Your body needs rest to grow muscle
Now, for all this to happen, your body needs to rest, a period when it can recover and let its biology do its magic. Borrowing an example from boxing, I´ve heard that the fight is not won inside the ring but outside of it, in the gym.
Well, it is the same here, the muscle doesn´t grow in the gym but out of it, when you are resting; this makes perfect sense; the downtime is recovery time, that´s why we have to sleep every day.
Nevertheless, many people think working out continually is the way to go to build muscle fast. You can train every day for short periods of time if circumstances demand it, but never as a routine. Doing so will lead to injuries and depletion.
Muscle building myth number 3: It has been said: you have to strive until you fail.
Training until muscle failure is very popular, and a lot of experimentation has gone into proving or disproving the worth of it.
To fail a rep, to get to the point where you cannot complete the movement, failing to finish the repetition, is to take to the maximum the stress your muscular and skeletal system is taking.
Naturally, it will produce the most damage to the microfibers ensuring the creation of plenty of new fibres. The muscle will gain in size and strength.
While this is technically true the thing is this is not necessary; it doesn´t have to be that way. You can get a lot of muscle gain with regular, well designed, and executed training.
A lot of athletes are successful without taking his training to failure.
You don’t see a baseball player doing swings until the point that he no longer can lift the bat. Or a swimmer, training to the point where he can no longer do strokes and drown.
So, if you don’t feel like wanting to endure the pain and stress of exertion to failure, don’t do it. It is not something to feel sorry for. Don’t sweat it; you’d do great without fail.
Don’t get stuck by the usual muscle building myths or get frustrated by not reaching the high terrain the myth prescribes.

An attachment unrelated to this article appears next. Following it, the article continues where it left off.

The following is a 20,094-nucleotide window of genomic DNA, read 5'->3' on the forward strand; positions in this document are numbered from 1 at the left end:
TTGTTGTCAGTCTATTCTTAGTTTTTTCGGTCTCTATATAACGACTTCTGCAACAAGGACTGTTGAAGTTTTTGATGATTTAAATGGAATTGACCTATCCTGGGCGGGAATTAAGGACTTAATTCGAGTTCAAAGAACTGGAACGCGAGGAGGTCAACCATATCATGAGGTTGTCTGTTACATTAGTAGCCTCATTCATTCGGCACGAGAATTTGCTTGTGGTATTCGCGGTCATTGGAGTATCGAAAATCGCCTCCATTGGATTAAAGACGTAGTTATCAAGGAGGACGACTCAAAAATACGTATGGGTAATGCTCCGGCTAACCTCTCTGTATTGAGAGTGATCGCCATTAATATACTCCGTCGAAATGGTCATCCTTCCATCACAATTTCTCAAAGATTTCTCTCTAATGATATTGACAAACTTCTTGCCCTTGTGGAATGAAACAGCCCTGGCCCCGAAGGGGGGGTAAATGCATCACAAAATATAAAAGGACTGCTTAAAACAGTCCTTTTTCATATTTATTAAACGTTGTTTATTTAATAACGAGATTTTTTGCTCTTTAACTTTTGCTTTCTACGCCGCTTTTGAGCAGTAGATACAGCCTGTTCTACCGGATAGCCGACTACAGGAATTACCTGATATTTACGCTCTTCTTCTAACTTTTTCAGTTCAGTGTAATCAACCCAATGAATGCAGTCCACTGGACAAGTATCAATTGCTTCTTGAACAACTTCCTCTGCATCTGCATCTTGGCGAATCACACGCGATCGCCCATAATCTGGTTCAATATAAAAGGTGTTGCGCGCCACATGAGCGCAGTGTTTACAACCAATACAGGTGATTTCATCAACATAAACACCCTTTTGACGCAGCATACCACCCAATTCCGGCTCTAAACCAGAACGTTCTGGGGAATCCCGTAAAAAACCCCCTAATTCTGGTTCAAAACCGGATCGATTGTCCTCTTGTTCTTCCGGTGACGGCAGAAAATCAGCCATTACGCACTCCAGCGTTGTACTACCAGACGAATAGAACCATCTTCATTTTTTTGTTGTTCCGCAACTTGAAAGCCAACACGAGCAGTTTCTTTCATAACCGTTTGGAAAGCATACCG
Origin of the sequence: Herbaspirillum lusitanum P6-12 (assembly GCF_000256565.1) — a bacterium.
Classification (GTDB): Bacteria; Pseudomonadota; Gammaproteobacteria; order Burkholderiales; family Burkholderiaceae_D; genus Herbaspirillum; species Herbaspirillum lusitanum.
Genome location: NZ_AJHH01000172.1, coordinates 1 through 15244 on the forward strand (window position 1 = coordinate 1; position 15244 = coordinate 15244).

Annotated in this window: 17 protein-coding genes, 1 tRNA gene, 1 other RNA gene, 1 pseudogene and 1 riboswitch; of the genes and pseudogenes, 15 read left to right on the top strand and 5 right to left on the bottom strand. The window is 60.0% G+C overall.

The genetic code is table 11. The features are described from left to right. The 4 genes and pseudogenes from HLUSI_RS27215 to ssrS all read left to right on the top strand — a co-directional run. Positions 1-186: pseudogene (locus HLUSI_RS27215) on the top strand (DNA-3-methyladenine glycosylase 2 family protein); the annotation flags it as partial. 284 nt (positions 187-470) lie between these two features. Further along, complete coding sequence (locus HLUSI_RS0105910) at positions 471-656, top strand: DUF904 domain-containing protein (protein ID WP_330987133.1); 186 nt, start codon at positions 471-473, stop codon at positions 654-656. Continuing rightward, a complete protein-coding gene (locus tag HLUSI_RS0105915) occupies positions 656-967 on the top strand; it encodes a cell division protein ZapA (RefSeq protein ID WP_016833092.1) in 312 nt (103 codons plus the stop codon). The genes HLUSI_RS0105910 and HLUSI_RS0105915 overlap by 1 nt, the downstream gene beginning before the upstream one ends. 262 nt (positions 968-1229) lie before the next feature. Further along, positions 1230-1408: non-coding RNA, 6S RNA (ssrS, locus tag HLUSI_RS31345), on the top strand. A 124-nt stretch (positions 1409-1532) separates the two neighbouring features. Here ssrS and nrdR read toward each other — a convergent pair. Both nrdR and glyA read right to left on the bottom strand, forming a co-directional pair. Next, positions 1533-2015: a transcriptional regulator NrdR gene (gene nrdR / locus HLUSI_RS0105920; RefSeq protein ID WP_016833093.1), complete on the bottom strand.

Get good coaching, keep studying and learning the theory and keep up with research results.
Remember to eat adequately and supplement your nourishment the best you can. That way, these muscle building myths will remain myths and you will laugh the next time a colleague brings them up.
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Work hard, be disciplined and enjoy success.
Blast your way through these muscle building myths and see for yourself the new level of results you can achieve. Don’t let anything hold you back.
- Wilson, Jacob. “Overtraining is the bogeyman of the bodybuilding world. But is it the menace it’s cracked up to be? Our Muscle Prof, Dr Jacob Wilson, looks at the research and explains how to safely increase your workload.”
- Schoenfeld, Brad. “The use of specialized training techniques to maximize muscle hypertrophy.” Strength & Conditioning Journal 33.4 (2011): 60-65.
- Lambert, Charles P., Laura L. Frank, and William J. Evans. “Macronutrient considerations for the sport of bodybuilding.” Sports Medicine 34.5 (2004): 317-327.
We have, in preparing this information, used our best endeavours to ensure that the information contained herein is true and accurate, but accept no responsibility and disclaim all liability in respect of any errors, inaccuracies or misstatements contained herein. Information guide only and any other further information should be considered by a professional.